He feels that the way people rely on digital devices is damaging their intelligence: "People now record everything they do. That means perhaps in two generations we shall have no more than software of memory. Why try to remember?"
"It's sick and the damage will be astonishing," he added.
Portrait of Philippe Starck by Marcus Fairs/Dezeen.
Below is a transcript of the interview:
Marcus Fairs: How long do we have?
Philippe Starck: About 35 seconds.
Marcus Fairs: [Laughs] Tell me about your new Ether collection for Flos.
Philippe Starck: Around 15 years ago we make a collection for Flos called Romeo with something that was really new. It was the first collection where we hid completely the bulb and it was a huge success. It was very interesting because it showed that a lighting collection can be strong, new and have good longevity.
This time the challenge was to create the same longevity but with new technology, because if there was no new technology we would have no reason to change Romeo. But now, because of LED technology, we can change it, and we even have to change it because less is more and because we have always to move towards dematerialisation: less and less and less and less.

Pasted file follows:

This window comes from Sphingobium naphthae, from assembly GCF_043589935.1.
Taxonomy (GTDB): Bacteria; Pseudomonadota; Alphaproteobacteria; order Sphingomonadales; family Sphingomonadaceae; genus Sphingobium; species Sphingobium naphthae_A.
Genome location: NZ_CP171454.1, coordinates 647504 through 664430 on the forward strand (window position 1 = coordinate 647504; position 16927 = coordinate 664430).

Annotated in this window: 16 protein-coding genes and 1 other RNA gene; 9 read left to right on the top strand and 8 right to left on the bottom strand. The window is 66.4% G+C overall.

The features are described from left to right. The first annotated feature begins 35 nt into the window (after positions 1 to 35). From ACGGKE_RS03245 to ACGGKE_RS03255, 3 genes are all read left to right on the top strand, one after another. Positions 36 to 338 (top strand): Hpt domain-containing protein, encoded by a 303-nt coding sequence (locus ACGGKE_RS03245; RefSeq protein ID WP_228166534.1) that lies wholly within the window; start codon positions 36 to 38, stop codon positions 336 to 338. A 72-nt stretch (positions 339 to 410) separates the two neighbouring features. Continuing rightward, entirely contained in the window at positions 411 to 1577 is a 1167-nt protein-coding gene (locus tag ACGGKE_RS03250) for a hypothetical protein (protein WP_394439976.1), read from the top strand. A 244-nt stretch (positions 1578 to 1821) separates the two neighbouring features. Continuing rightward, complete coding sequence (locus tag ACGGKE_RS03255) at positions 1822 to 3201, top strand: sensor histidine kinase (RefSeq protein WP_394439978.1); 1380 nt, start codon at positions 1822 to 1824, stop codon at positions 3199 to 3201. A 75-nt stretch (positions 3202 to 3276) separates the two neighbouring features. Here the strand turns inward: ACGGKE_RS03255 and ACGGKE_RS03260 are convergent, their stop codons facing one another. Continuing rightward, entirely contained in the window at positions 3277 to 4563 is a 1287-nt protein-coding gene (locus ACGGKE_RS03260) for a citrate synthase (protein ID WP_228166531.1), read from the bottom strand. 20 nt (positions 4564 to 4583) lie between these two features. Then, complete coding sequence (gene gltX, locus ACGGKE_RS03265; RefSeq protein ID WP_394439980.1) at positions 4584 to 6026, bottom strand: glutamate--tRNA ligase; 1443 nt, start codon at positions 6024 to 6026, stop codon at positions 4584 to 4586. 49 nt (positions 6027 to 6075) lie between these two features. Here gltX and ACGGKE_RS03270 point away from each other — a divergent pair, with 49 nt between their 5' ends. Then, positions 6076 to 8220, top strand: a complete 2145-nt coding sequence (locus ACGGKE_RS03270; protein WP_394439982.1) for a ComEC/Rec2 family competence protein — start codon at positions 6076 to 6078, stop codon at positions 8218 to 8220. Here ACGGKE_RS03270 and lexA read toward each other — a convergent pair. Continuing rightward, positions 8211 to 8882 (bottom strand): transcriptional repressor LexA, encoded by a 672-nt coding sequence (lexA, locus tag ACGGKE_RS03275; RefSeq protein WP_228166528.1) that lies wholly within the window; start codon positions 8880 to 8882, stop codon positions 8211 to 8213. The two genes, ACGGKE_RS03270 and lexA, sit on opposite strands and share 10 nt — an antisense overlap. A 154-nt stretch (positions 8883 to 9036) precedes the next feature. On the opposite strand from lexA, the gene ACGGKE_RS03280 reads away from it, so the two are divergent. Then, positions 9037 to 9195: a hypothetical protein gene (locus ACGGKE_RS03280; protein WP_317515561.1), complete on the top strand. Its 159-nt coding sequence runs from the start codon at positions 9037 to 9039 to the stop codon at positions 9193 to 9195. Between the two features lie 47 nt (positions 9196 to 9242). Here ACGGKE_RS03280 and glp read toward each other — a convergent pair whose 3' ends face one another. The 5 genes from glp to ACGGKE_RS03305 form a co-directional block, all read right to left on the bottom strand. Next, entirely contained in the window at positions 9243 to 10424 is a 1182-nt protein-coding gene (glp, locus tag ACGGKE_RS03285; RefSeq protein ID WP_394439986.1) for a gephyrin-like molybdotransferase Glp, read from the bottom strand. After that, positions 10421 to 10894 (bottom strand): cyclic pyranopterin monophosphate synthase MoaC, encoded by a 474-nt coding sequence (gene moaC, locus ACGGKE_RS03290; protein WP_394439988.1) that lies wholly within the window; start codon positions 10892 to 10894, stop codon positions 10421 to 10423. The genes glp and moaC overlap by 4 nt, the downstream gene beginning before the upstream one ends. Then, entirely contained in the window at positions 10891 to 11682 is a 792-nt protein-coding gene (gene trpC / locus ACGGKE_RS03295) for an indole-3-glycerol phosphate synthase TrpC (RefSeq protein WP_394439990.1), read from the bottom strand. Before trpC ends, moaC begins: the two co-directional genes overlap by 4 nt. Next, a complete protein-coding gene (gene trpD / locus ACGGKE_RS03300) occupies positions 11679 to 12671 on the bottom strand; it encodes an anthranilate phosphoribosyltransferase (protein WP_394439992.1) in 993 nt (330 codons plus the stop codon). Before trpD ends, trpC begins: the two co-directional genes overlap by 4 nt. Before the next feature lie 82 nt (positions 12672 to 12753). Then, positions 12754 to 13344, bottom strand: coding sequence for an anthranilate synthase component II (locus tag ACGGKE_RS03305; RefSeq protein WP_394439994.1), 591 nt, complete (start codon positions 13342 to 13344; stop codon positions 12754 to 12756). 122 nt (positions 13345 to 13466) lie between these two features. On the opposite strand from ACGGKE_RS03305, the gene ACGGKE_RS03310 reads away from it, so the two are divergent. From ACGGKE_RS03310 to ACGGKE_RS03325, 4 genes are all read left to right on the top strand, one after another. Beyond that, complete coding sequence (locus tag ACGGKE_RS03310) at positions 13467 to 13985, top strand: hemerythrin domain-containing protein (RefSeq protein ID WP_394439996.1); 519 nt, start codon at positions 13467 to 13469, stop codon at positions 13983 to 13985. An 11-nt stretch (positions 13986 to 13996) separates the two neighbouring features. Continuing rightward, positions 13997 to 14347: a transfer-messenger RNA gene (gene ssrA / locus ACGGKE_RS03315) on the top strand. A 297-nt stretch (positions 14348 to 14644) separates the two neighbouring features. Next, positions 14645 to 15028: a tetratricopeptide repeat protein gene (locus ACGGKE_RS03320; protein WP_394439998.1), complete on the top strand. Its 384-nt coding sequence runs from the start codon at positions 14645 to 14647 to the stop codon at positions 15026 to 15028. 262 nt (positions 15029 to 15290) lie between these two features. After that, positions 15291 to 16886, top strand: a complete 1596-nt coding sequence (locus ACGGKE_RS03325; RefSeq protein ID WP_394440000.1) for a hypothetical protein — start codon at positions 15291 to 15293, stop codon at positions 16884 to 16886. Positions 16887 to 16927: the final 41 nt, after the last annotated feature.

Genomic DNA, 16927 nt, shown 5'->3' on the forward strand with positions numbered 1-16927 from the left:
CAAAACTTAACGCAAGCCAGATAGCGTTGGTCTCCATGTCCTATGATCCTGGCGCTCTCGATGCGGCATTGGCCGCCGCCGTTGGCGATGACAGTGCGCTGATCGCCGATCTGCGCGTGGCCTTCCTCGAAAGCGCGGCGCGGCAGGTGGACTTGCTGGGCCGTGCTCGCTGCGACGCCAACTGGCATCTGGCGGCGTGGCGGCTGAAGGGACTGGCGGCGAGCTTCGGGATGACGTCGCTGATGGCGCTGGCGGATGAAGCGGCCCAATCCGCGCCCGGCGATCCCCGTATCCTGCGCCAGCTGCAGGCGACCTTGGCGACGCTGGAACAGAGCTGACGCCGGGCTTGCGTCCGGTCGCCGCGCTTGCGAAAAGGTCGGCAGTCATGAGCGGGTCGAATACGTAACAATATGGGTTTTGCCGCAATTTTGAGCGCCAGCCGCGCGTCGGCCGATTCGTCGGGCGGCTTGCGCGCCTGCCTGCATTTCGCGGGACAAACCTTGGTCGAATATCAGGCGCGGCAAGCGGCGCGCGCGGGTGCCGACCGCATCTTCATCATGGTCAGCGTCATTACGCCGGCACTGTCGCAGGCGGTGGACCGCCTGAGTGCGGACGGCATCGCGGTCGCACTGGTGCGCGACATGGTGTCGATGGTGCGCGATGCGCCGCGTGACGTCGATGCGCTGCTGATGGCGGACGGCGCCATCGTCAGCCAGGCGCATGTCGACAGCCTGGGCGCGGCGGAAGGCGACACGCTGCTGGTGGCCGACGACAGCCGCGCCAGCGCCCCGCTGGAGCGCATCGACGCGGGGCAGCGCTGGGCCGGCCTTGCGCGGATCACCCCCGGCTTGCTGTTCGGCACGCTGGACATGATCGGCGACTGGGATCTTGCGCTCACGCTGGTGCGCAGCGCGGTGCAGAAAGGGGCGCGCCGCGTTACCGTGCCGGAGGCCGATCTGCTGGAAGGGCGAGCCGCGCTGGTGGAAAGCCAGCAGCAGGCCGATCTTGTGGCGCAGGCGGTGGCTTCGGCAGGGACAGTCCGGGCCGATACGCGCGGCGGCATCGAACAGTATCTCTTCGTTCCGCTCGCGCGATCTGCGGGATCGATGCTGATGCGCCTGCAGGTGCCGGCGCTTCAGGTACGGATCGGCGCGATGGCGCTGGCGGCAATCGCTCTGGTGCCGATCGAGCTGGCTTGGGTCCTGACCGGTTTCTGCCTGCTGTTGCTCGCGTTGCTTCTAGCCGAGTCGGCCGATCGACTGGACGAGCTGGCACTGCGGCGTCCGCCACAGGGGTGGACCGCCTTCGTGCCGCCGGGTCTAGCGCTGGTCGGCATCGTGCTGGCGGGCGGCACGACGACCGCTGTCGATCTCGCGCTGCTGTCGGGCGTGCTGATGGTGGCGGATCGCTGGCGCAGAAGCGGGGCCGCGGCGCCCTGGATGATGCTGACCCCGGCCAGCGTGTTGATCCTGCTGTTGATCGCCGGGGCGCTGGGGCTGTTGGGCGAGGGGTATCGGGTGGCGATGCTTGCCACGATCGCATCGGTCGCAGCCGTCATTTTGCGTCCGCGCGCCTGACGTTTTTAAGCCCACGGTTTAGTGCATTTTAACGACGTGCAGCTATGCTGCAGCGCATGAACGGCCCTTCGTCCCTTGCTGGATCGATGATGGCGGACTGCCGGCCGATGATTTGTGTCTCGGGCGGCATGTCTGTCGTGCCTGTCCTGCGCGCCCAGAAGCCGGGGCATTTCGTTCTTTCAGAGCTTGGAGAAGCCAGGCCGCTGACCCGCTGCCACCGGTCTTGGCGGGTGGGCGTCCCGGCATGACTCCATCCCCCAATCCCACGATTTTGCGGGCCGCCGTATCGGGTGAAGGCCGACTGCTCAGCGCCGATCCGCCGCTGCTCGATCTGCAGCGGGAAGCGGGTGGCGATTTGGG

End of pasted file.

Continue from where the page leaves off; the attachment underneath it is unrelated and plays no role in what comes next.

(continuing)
It was very, very challenging to design a collection with the newest high technology and not to fall into the trap of just making it look modern – because when you make something that just looks modern it becomes obsolete very fast.
It was very important to use the highest technology and make something completely timeless, absolutely universal, but still flexible. That means that people can choose, personalise the details themselves very easily, like we do with [customisable furniture brand] TOG: the shade, the colour, the material and everything like that.
I am very happy because we have fantastic feedback on this collection. Everybody thinks it's incredible. It's not because the design is incredible. It's because the target was right. We have developed this project with a lot of rigour and intelligence to ensure the product targets the challenges we have today: it has low energy consumption, quality, longevity, universality, elegance and it clearly shows the way of dematerialisation.
Marcus Fairs: And you have a rechargeable version as well.
Philippe Starck: Also yes. You know as batteries become more and more powerful, we dreamed of making a rechargeable lamp with a battery for 20 years. We made a lot of prototypes but they never worked, because we never had the longevity of battery, or we never had the power or the quality.